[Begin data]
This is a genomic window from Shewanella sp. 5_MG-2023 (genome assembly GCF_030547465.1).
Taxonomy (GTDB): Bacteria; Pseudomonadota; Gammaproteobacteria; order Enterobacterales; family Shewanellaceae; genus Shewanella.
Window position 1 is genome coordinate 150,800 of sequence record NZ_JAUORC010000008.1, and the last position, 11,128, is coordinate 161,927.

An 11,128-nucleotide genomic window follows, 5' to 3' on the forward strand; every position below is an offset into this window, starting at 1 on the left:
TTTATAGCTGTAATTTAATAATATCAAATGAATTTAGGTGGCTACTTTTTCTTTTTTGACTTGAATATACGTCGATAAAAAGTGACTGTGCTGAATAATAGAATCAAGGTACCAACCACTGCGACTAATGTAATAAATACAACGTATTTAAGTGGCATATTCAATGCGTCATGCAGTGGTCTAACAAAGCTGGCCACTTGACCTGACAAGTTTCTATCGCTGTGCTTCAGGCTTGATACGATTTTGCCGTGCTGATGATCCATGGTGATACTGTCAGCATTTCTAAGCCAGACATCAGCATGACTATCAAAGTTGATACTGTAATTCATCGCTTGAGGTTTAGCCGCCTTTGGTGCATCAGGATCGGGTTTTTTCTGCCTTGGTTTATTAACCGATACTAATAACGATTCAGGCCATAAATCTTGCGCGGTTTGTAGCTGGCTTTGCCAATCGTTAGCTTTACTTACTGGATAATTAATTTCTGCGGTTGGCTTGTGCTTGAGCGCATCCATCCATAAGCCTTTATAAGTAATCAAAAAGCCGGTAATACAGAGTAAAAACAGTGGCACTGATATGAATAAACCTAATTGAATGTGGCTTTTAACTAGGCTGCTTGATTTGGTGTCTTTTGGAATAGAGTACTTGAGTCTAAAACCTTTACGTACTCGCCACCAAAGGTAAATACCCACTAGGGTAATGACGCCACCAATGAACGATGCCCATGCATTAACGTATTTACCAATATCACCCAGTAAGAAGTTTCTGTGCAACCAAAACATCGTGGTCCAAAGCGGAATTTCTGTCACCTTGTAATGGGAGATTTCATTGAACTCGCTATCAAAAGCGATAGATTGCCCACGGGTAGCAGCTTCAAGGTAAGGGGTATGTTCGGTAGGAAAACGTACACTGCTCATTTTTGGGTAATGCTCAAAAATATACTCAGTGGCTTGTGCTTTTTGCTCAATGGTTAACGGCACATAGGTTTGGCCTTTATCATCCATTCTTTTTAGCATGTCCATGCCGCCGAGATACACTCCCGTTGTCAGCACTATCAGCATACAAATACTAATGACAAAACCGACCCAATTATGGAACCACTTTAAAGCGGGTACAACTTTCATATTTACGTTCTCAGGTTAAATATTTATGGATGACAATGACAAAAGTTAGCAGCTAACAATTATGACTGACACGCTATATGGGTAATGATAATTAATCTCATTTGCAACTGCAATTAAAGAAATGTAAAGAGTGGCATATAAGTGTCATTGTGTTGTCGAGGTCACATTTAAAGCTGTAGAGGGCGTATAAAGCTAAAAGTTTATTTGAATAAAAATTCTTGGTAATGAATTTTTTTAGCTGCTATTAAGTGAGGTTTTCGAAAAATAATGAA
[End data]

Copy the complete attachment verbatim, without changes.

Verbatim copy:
This is a genomic window from Shewanella sp. 5_MG-2023 (genome assembly GCF_030547465.1).
Taxonomy (GTDB): Bacteria; Pseudomonadota; Gammaproteobacteria; order Enterobacterales; family Shewanellaceae; genus Shewanella.
Window position 1 is genome coordinate 150,800 of sequence record NZ_JAUORC010000008.1, and the last position, 11,128, is coordinate 161,927.

An 11,128-nucleotide genomic window follows, 5' to 3' on the forward strand; every position below is an offset into this window, starting at 1 on the left:
TTTATAGCTGTAATTTAATAATATCAAATGAATTTAGGTGGCTACTTTTTCTTTTTTGACTTGAATATACGTCGATAAAAAGTGACTGTGCTGAATAATAGAATCAAGGTACCAACCACTGCGACTAATGTAATAAATACAACGTATTTAAGTGGCATATTCAATGCGTCATGCAGTGGTCTAACAAAGCTGGCCACTTGACCTGACAAGTTTCTATCGCTGTGCTTCAGGCTTGATACGATTTTGCCGTGCTGATGATCCATGGTGATACTGTCAGCATTTCTAAGCCAGACATCAGCATGACTATCAAAGTTGATACTGTAATTCATCGCTTGAGGTTTAGCCGCCTTTGGTGCATCAGGATCGGGTTTTTTCTGCCTTGGTTTATTAACCGATACTAATAACGATTCAGGCCATAAATCTTGCGCGGTTTGTAGCTGGCTTTGCCAATCGTTAGCTTTACTTACTGGATAATTAATTTCTGCGGTTGGCTTGTGCTTGAGCGCATCCATCCATAAGCCTTTATAAGTAATCAAAAAGCCGGTAATACAGAGTAAAAACAGTGGCACTGATATGAATAAACCTAATTGAATGTGGCTTTTAACTAGGCTGCTTGATTTGGTGTCTTTTGGAATAGAGTACTTGAGTCTAAAACCTTTACGTACTCGCCACCAAAGGTAAATACCCACTAGGGTAATGACGCCACCAATGAACGATGCCCATGCATTAACGTATTTACCAATATCACCCAGTAAGAAGTTTCTGTGCAACCAAAACATCGTGGTCCAAAGCGGAATTTCTGTCACCTTGTAATGGGAGATTTCATTGAACTCGCTATCAAAAGCGATAGATTGCCCACGGGTAGCAGCTTCAAGGTAAGGGGTATGTTCGGTAGGAAAACGTACACTGCTCATTTTTGGGTAATGCTCAAAAATATACTCAGTGGCTTGTGCTTTTTGCTCAATGGTTAACGGCACATAGGTTTGGCCTTTATCATCCATTCTTTTTAGCATGTCCATGCCGCCGAGATACACTCCCGTTGTCAGCACTATCAGCATACAAATACTAATGACAAAACCGACCCAATTATGGAACCACTTTAAAGCGGGTACAACTTTCATATTTACGTTCTCAGGTTAAATATTTATGGATGACAATGACAAAAGTTAGCAGCTAACAATTATGACTGACACGCTATATGGGTAATGATAATTAATCTCATTTGCAACTGCAATTAAAGAAATGTAAAGAGTGGCATATAAGTGTCATTGTGTTGTCGAGGTCACATTTAAAGCTGTAGAGGGCGTATAAAGCTAAAAGTTTATTTGAATAAAAATTCTTGGTAATGAATTTTTTTAGCTGCTATTAAGTGAGGTTTTCGAAAAATAATGAA